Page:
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I left that job only to realize that a good job that matched my qualification was hard to come by.  When ever I applied for a descent paying job in my field, expertise, and salary range, I would never get a call.  With time passing by, I would apply for any job with less pay, just to get an interview and ultimately pay the piling bills.  Then, I noticed that I was the most wanted employee in America.  Before I knew what was happening, it seemed that I was beginning to succumb to the culture of “settle for less”.  To have income that allowed me to put my head above water for the main time until something descent came by became a gospel tradition. Nothing descent would come by no matter how I applied.  At the same time, a lot of productive African American men were also frustrated because their sisters and girl friends had multiple good jobs to pick from, but all they had, if any at all, was that same little paying job they settled for the year before.  I eventually got a part-time instructor position at a college, which was pretty descent.  After my first year, which was above satisfactory, I asked for a full-time position.  I was told that they usually required people to belong to a certain church to become full-time.  Before I knew what was happening, an African American woman, who was teaching fewer classes than me, was given double the number of classes I was teaching, despite the fact that she already had a full-time teaching position at another college. 

 

 

 

How come our qualified women get jobs easily?  They also get promoted and get to management positions very fast.  From observation, they are usually in the human resources department.  You would think that they will assist their qualified productive men get into these companies, but in reality, they usually ask the tricky and eliminating questions during the interviews.  It has become obvious that they might be encouraged to play the “tough bad girl” role as part of their job, so that the rest can’t be labeled as “racist”.  After all, they can not find men in their level to marry, so it is wiser for them to protect their career than assist a man who is a social nuisance to them.  It has been said that since slavery days, while the man slave was in the field slaving away for days without food or clothes, the woman slave was in the house with the master’s family, eating and drinking the leftovers.  American has transformed from a physical to a mental and information society, so the African American women now has access to the jobs and the income, while their men are either unemployed out of frustration or settle for incomes below their qualifications.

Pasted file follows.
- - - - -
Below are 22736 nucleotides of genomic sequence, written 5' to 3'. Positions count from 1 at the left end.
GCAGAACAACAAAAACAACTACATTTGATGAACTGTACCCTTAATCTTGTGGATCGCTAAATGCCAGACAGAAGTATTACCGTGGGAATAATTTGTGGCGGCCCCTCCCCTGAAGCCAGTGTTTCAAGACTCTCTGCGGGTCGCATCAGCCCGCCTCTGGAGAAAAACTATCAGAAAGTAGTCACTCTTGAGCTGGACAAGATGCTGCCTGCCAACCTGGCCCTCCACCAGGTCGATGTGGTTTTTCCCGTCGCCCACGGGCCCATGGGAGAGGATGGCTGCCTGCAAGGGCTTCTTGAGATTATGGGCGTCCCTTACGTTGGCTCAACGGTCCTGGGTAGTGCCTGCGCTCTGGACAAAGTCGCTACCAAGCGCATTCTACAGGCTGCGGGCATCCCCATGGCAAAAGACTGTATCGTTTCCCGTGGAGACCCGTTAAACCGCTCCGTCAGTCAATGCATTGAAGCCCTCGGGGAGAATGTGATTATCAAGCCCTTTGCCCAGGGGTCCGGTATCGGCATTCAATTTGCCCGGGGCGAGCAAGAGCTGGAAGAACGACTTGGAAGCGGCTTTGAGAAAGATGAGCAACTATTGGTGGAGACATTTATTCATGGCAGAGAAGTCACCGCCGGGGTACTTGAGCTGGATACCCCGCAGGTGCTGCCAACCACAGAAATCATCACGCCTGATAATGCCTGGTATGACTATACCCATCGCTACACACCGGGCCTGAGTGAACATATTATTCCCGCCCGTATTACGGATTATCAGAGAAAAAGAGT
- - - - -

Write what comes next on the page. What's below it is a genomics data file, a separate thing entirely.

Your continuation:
It then dawned on me that after all these years; the American cultural perspective of the Black man now came all together.  The truth is that the productive and ambitious Black man has no place in the American labor force unless he wants to start a business of his own.  Unconsciously, the African American women have long figured this out.  She knows that he is most likely bluffing and isn’t going to get far, unless he can start his own business.  Instead, she caters to the needs of the consuming and dependant partner, who neither has much nor can say much.  She takes care of him, his needs, and his babies, which gives her a feeling of contributing or giving back to her society.  To her, he is her future partner for social value and not necessary her “husband”.  In the American unconscious psyche, the real Black man is a dependent consumer while the productive Black man is an outcast, even to his females at an earlier age.  To the few productive Black men, who make it through the cracks of the labor force to top positions, they are usually powerless and toothless shadows, who are just grateful to be there.  Many know that they do not deserve to be there and they will do nothing about the situation either.